- Number: The stage of expansion the blastocyst has reached.
- First letter: The grade of the ICM.
- Second letter: The grade of the TE.
However, this is not an exact predictor and a high score is not necessarily a guarantee of a successful transfer and pregnancy. It’s possible for an embryo graded as 5AA to be unsuccessful whereas an embryo classified as 4BC may turn out to be successful.
The EmbryoScope: a significant technological advance
The advent of the EmbryoScope incubator has not only replaced, but significantly improved some of these grading processes. Although in the end, we still rely on the skills of experienced embryologists. The EmbryoScope uses time-lapse technology and a sophisticated algorithm, both of which have allowed for significant improvements:
- It maintains constant culture conditions and removes the need for the embryo handling previously necessary to monitor development. This reduces environmental stress on the embryo and results in higher implantation and pregnancy rates.
- It provides vital information not only on the ‘appearance’ of the embryo but also the speed of cell division and the stage it has reached. This information has facilitated the development of mathematical models to judge the viability of the embryo and has enabled a better understanding of the optimum time for embryo transfer.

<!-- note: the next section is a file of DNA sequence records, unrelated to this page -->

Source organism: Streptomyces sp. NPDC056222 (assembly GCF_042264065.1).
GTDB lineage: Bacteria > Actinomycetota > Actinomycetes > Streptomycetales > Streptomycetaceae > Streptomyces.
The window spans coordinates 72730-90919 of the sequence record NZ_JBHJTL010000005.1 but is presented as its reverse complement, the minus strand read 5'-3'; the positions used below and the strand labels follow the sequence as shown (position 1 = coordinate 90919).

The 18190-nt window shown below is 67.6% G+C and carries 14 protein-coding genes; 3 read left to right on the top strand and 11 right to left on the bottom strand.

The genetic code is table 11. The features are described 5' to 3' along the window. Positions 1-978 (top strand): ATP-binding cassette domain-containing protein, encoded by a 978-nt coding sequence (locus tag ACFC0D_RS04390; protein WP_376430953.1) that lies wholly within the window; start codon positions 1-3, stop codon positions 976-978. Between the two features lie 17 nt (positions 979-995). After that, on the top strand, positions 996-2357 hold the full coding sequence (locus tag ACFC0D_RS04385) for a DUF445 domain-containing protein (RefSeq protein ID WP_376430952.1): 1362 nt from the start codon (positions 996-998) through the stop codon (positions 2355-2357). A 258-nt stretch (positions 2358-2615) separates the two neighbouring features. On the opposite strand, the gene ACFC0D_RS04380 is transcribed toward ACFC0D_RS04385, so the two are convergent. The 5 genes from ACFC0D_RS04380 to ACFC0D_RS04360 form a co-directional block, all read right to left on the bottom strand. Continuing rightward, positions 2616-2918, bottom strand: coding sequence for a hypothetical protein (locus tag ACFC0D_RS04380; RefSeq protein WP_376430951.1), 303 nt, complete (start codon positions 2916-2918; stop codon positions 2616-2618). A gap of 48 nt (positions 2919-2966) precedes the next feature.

- It has the added advantage of providing patients with a real-time film record of their future baby from its biological beginnings.
How IVI can help
If you would like to know more, our website has a full description of the IVF process, so you can see where embryo selection fits in to the overall picture. You may also be interested to find out how pre-implantation genetic testing can help even further with embryo selection, when there is a medical need, for example if either prospective parent is in danger of passing on an inheritable condition. To discuss any of these issues with one of our fertility experts, just get in touch using our online contact form.